Career Woman

Should you ever work for free?

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As General Manager of Muffin Break Natalie Brennan recently discovered thanks to social media, not everyone thinks it’s OK to ask people to work for free.  Brennan told news.com.au “There’s just nobody walking in my door asking for an internship, work experience or unpaid work, nobody.”

Brennan argues the reason for the decline in people looking for unpaid opportunities is over confidence and an inflated sense of importance among the millennial generation.   “I think everybody thinks social media is going to get them ahead somewhere”. “There’s definitely that inflated view of their self-importance because they have X amount of Instagram followers or this many likes. That’s dangerous.”

Unsurprisingly Brennan’s comments sparked furious debate on social media, revealing two prevalent schools of thought.   Some people think it’s never OK to ask for free labour and that millennials are right to expect more from employers.  Others believe people should be grateful for any opportunity to gain experience and improve their employment prospects.

Arguably the real answer lies somewhere in between these polar opposites of opinion.  Step into the shoes of an employer for a moment.  For many senior leaders, providing work experience opportunities is seen as a community service.  Why you may ask?  Because it takes time, energy and resources to add anyone to the team.  Irrespective of whether they are being paid.  Someone needs to invest time determining what work the person can do and supervise them to ensure they are among other things safe.

Of course, there is room to argue that isn’t a lot to ask of an employer, but it’s only fair to recognise the contribution these businesses make to helping people in their community to get ahead.  Internships can be especially demanding on resources when organisations invest in structured learning programs to ensure participants take real and meaningful value from the experience.

If you are struggling to kick start your career, or find yourself in an industry where everyone is looking to hire people who have done the job before, an internship may be just the break you need.  Not only can you gain relevant experience to add to your CV, chances are you will also build relationships and make connections with people who can help you to win your dream job.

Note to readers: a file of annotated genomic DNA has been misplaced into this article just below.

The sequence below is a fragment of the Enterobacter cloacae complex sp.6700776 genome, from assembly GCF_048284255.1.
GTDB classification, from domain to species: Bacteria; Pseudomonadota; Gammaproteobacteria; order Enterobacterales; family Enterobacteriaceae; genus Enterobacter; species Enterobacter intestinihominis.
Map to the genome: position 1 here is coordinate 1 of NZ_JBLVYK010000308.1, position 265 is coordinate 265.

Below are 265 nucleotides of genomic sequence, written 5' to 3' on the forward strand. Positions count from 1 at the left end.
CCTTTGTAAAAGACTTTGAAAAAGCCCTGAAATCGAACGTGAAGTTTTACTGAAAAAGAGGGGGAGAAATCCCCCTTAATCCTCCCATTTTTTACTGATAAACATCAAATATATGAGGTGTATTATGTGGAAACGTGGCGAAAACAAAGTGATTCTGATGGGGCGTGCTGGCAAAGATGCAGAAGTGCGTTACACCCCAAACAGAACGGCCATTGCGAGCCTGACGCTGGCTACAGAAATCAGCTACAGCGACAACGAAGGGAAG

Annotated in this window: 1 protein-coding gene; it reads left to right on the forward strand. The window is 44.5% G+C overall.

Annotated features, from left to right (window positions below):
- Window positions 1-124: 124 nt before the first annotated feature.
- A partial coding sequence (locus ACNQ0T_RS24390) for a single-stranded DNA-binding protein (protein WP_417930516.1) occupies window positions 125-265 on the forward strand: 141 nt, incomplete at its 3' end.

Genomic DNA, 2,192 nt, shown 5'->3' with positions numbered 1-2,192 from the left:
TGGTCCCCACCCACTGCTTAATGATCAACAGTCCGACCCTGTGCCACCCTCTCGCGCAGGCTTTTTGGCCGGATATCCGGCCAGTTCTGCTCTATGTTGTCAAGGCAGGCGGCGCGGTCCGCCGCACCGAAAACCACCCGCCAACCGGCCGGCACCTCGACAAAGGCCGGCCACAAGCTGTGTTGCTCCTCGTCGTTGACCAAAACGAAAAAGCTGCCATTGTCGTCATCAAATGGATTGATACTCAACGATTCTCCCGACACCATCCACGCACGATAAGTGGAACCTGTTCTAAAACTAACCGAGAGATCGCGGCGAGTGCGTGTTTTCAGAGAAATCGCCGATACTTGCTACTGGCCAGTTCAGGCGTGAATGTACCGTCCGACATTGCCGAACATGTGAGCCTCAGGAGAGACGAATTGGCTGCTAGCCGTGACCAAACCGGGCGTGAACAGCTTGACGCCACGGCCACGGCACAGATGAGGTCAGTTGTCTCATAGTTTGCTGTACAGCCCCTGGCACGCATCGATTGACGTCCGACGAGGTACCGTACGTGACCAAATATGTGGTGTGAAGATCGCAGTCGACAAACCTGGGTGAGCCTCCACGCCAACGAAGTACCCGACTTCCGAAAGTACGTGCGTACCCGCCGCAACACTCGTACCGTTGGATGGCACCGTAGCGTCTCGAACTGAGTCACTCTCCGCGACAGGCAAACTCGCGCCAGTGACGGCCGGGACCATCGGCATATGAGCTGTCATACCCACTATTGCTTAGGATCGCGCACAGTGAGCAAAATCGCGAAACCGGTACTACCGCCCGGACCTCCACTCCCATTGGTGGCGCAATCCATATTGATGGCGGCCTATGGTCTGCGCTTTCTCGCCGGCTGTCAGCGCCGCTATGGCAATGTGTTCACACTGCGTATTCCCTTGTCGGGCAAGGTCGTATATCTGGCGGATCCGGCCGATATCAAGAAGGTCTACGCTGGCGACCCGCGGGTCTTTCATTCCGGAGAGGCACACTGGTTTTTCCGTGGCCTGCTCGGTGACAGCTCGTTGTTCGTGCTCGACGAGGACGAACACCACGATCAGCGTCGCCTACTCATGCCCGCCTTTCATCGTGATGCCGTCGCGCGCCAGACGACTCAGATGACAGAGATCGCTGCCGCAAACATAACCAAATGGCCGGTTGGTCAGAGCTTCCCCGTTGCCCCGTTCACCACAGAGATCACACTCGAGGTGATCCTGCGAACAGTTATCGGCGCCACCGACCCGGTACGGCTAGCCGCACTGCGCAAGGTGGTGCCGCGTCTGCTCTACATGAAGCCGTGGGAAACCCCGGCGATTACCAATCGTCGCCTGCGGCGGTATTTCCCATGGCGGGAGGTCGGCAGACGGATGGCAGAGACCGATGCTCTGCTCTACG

Employers who understand the power of their employment brand are likely to be careful not to take advantage of the people who volunteer their labour through work experience programs.  There are of course cases of employers doing the wrong thing and simply leveraging interns to reduce their payroll costs.  The easiest way to tell the difference between dodgy employers and those who operate with integrity, is the effort they are willing to invest in creating quality work experiences that lead to real learning.

Never choose to work for free when the employer is neither interested in your development nor operating within the boundaries of the law.  It’s an all too common practice for employers to expect prospective staff to complete numerous unpaid shifts as part of the hiring process.  In one recent case I was made aware of the employee went unpaid for 6 shifts before finally having their employment confirmed.  When challenged the manager argued they wouldn’t have hired them without the experience gained on those shifts.  Any reasonable person would argue they were in fact just trying to save money.

Have answers to the following questions before agreeing to unpaid work:

  • Is the employer focused on my career development or are they just looking for another pair of hands to get the job done?
  • Is the work I’ll be doing clearly defined and likely to keep me busy?
  • What skills and experience am I likely to gain?  How will this experience help me to convince future employers that I have what it takes?

Let’s be real.  Not every work experience opportunity is going to be ideal.  There will be tasks the employer asks you to do that won’t lead to any particular skill development.  Fetching coffee and shredding paper for example may be things you need to be willing to help out with, but if that’s all the employer has you doing, there is little value in being there.  So long as in the balance of things you get exposure to valuable experiences and connect with people in your industry, working for free might be worth giving a go, for a short time.

About Karen Gately

Karen Gately, founder of Corporate Dojo, is a leadership and people-management specialist. Karen works with leaders and HR teams to drive business results through the talent and energy of people. She is the author of The People Manager’s Toolkit: A Practical guide to getting the best from people (Wiley) and The Corporate Dojo: Driving extraordinary results through spirited people. For more information visit www.corporatedojo.com or contact [email protected]

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